DN: Please describe your offensive philosophy?

TD: One thing you learn real quick coaching at a small high school is that here’s the system I’d like to run, but here’s what we can run, and you morph into that. My philosophy is let’s try to do what works and not try to fit a square peg into a round hole. We’ll want to slow the game down a little bit more, give our defense time to rest, let the offense huddle up. We’ll be pro style in that sense, but pro style to me is being multiple, being able to do a lot of things with different personnel groups.

DN: You played in high school for your father, Sonny, a Texas high school coaching legend who’s still going strong at 72. What do you hope rubs off on you?

TD: I really appreciated the way he carried himself and treated the players. He wasn’t a drill sergeant. We didn’t do a lot of conditioning drills to get in condition, we worked on plays to incorporate things that helped us become better players. He allowed guys to play the game and learn the game, not just do it because I said so. I think that’s real important. I’d like to be like that.

DN: Should BYU’s brand remain the forward pass?

TD: If that’s what we have to do to win the game, yeah. You look back at some of my stats, in certain games we didn’t throw it 30 times, we threw it 20. There were games where we ran the ball a bunch. There were games where we played a team that shut down the run and we threw it 50 times. If everybody’s going to emphasize more pass defense maybe we should run the ball more — line up with our big linemen that we’re able to get and big fullbacks and tight ends and let’s go. It would be like BYU was initially when they were throwing the ball when no one else was. It wouldn’t be the worst thing, but it wouldn’t be BYU, either. Man, if we run the ball twice in a row, I’m probably going to hear about it.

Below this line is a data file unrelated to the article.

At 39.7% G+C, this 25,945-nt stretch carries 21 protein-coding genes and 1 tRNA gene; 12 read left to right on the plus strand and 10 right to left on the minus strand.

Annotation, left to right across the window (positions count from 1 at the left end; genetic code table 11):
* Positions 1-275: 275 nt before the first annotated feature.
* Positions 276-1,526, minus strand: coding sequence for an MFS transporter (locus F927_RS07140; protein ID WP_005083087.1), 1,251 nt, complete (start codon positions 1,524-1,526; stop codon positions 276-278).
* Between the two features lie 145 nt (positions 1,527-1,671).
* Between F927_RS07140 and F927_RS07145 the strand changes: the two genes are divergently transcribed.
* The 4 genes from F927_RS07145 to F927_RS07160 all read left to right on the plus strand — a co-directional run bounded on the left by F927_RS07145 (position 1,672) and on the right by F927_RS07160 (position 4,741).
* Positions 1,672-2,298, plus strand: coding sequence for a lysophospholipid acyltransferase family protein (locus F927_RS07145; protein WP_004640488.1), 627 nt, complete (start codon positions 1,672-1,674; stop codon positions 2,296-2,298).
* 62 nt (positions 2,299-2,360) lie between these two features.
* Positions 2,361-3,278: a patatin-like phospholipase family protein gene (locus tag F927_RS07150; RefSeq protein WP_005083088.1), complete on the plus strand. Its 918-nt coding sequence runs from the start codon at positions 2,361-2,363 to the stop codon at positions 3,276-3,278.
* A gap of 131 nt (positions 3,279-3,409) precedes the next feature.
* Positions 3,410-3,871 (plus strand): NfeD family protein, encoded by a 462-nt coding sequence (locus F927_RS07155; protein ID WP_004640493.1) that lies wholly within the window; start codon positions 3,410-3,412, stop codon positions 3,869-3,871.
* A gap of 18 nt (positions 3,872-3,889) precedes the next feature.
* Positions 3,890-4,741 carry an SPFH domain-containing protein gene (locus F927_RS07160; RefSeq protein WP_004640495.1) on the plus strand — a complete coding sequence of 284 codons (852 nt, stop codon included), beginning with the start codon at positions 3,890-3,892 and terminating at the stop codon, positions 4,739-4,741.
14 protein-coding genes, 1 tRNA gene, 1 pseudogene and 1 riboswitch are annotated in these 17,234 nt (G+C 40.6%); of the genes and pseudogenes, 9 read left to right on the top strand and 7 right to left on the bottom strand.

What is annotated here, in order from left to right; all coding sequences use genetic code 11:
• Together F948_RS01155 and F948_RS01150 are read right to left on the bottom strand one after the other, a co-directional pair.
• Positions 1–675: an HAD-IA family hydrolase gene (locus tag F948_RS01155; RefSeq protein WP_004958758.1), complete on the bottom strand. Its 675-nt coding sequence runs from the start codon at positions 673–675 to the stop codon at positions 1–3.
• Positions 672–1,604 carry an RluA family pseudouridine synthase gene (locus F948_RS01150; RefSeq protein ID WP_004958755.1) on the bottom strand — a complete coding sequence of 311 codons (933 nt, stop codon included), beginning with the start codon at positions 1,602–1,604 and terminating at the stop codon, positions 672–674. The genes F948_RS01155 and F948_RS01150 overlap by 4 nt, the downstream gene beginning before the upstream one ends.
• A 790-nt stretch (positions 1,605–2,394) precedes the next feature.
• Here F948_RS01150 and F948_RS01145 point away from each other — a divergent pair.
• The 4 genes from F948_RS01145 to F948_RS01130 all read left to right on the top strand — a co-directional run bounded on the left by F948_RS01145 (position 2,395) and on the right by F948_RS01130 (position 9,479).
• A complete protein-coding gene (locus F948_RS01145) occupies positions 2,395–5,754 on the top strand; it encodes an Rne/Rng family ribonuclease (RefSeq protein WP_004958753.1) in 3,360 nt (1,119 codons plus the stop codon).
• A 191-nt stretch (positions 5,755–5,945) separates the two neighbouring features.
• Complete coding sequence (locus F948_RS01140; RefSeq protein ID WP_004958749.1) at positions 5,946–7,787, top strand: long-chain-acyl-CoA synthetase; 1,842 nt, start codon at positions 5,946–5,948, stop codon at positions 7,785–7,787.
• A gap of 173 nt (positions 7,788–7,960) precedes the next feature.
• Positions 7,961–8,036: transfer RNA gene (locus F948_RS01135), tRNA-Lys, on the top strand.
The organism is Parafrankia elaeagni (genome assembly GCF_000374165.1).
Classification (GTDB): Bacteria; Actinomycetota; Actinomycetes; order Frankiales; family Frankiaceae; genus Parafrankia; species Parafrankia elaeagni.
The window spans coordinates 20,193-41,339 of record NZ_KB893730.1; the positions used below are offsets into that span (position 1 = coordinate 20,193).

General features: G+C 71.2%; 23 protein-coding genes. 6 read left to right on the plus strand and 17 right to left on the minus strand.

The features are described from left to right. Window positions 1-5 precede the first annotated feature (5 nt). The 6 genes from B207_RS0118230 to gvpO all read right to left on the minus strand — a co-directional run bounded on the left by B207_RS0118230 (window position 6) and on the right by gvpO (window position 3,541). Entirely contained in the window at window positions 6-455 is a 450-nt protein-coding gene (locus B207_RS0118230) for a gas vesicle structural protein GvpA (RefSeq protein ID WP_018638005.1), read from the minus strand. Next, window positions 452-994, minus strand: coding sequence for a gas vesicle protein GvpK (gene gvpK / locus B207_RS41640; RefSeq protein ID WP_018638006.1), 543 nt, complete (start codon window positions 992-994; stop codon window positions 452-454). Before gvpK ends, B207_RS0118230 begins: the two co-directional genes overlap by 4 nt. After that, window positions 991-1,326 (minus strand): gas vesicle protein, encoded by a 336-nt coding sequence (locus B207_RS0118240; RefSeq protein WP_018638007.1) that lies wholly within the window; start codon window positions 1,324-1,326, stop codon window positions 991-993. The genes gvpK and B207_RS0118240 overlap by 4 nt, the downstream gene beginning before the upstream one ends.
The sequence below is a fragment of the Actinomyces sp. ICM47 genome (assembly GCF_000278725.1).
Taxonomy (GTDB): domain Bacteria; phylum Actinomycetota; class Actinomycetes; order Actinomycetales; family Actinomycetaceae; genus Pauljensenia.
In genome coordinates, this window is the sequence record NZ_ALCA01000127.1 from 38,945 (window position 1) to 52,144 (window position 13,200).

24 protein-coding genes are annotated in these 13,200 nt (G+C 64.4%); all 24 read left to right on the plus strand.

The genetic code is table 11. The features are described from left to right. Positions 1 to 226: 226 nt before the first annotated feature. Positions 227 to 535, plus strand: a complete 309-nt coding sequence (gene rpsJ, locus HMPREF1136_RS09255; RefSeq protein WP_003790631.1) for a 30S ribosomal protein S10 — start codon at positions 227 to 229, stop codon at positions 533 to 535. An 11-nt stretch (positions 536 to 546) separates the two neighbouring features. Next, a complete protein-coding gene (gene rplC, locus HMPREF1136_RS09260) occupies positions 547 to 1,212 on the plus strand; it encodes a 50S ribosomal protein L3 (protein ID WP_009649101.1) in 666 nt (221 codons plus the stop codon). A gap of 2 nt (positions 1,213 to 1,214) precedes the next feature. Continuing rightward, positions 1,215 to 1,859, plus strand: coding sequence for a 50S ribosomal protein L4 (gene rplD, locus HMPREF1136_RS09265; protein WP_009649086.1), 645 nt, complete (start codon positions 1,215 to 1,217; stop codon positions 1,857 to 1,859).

DN: How much did your time as a backup quarterback in the NFL help shape you as a coach?

TD: When you’re a backup you’re almost another coach on the staff, especially when you get older in your career. You’re not game-planning, but you’re mentoring young guys and seeing things from a different perspective than the other coaches or the quarterback who’s playing. It gives you a different feel for the game.

DN: How do you feel about BYU’s independent status in football?

TD: As a coach, you look at the schedule and think what’s the big deal? We’re playing a Power 5 schedule and that’s what you want — to play tough teams. As a staff, there hasn’t been that much talk about it, and as far as that goes, I don’t think the players care that much either. None of the recruits that we did home visits with asked about being in a conference or not. If you’re able to have a Power 5 type of schedule it’s not a big deal for players and coaches. Fans maybe more so.

DN: You’re from Texas. Any pull helping BYU get into the Big 12 Conference?

TD: (Laughs) I wear my boots every day in hopes someone from the Big 12 will drop by; hasn’t happened yet.